When the Topic Sentence Appears in the Middle of the Paragraph

    For many years, I suffered from severe anxiety every time I took an exam. Hours before the exam, my heart would begin pounding, my legs would shake, and sometimes I would become physically unable to move. Last year, I was referred to a specialist and finally found a way to control my anxiety—breathing exercises. It seems so simple, but by doing just a few breathing exercises a couple of hours before an exam, I gradually got my anxiety under control. The exercises help slow my heart rate and make me feel less anxious. Better yet, they require no pills, no equipment, and very little time. It’s amazing how just breathing correctly has helped me learn to manage my anxiety symptoms.

    In this paragraph, the underlined sentence is the topic sentence. It expresses the main idea—that breathing exercises can help control anxiety. The preceding sentences enable the writer to build up to his main point (breathing exercises can help control anxiety) by using a personal anecdote (how he used to suffer from anxiety). The supporting sentences then expand on how breathing exercises help the writer by providing additional information. The last sentence is the concluding sentence and restates how breathing can help manage anxiety. Placing a topic sentence in the middle of a paragraph is often used in creative writing. If you notice that you have used a topic sentence in the middle of a paragraph in an academic essay, read through the paragraph carefully to make sure that it contains only one major topic.

    Implied Topic Sentences

    Some well-organized paragraphs do not contain a topic sentence at all, a technique often used in descriptive and narrative writing. Instead of being directly stated, the main idea is implied in the content of the paragraph, as in the following narrative paragraph:

    Heaving herself up the stairs, Luella had to pause for breath several times. She let out a wheeze as she sat down heavily in the wooden rocking chair. Tao approached her cautiously, as if she might crumble at the slightest touch. He studied her face, like parchment, stretched across the bones so finely he could almost see right through the skin to the decaying muscle underneath. Luella smiled a toothless grin.

    Although no single sentence in this paragraph states the main idea, the entire paragraph focuses on one concept—that Luella is extremely old. The topic sentence is thus implied rather than stated so that all the details in the paragraph can work together to convey the dominant impression of Luella’s age. In a paragraph such as this one, an explicit topic sentence would seem awkward and heavy-handed. Implied topic sentences work well if the writer has a firm idea of what he or she intends to say in the paragraph and sticks to it. However, a paragraph loses its effectiveness if an implied topic sentence is too subtle or the writer loses focus.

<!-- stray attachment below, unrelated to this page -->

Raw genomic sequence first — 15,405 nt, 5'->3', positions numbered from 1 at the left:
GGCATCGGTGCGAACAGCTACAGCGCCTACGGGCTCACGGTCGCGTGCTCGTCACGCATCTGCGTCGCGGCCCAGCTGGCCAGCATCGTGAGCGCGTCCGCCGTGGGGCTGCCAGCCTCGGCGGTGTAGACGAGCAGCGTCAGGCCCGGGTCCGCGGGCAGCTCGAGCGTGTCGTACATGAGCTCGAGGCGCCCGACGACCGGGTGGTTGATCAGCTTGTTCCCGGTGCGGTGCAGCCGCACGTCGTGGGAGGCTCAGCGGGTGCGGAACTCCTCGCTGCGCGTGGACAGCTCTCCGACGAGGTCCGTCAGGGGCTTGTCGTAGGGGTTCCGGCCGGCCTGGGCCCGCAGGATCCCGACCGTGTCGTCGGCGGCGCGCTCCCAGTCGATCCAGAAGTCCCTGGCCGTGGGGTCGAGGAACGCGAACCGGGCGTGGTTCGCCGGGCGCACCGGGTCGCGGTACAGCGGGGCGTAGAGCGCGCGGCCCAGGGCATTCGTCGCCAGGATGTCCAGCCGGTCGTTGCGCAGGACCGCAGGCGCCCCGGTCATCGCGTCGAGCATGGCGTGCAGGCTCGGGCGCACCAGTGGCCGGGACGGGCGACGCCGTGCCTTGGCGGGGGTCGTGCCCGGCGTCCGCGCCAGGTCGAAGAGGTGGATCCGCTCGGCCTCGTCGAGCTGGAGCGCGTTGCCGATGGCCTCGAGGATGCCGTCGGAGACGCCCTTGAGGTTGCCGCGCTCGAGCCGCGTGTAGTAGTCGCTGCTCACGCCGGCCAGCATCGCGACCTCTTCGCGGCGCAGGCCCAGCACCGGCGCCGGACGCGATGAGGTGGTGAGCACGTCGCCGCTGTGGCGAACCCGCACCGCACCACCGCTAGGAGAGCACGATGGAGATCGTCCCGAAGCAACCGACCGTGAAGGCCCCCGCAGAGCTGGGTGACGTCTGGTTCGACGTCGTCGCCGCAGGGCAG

Exercise 16

    In each of the following sentence pairs, choose the more effective topic sentence.

    1. a. This paper will discuss the likelihood of the Democrats winning the next election.
      b. To boost their chances of winning the next election, the Democrats need to listen to public opinion.
    2. a. The unrealistic demands of union workers are crippling the economy for three main reasons.
      b. Union workers are crippling the economy because companies are unable to remain competitive as a result of added financial pressure.
    3. a. Authors are losing money as a result of technological advances.
      b. The introduction of new technology will devastate the literary world.
    4. a. Rap music is produced by untalented individuals with oversized egos.
      b. This essay will consider whether talent is required in the rap music industry.
    Exercise 17

    Read the following statements and evaluate each as a topic sentence.

    1. Exercising three times a week is healthy.
    2. Sexism and racism exist in today’s workplace.
    3. I think we should raise the legal driving age.
    4. Owning a business.
    5. There are too many dogs on the public beach.
    Exercise 18

    Create a topic sentence on each of the following subjects. Write your responses on your own sheet of paper.

    1. An endangered species
    2. The cost of fuel
    3. The legal drinking age
    4. A controversial film or novel

    This page titled 1.6: Writing Paragraphs (Part 1) is shared under a CC BY-NC-SA 4.0 license and was authored, remixed, and/or curated by Kathryn Crowther, Lauren Curtright, Nancy Gilbert, Barbara Hall, Tracienne Ravita, and Kirk Swenson (GALILEO Open Learning Materials) via source content that was edited to the style and standards of the LibreTexts platform; a detailed edit history is available upon request.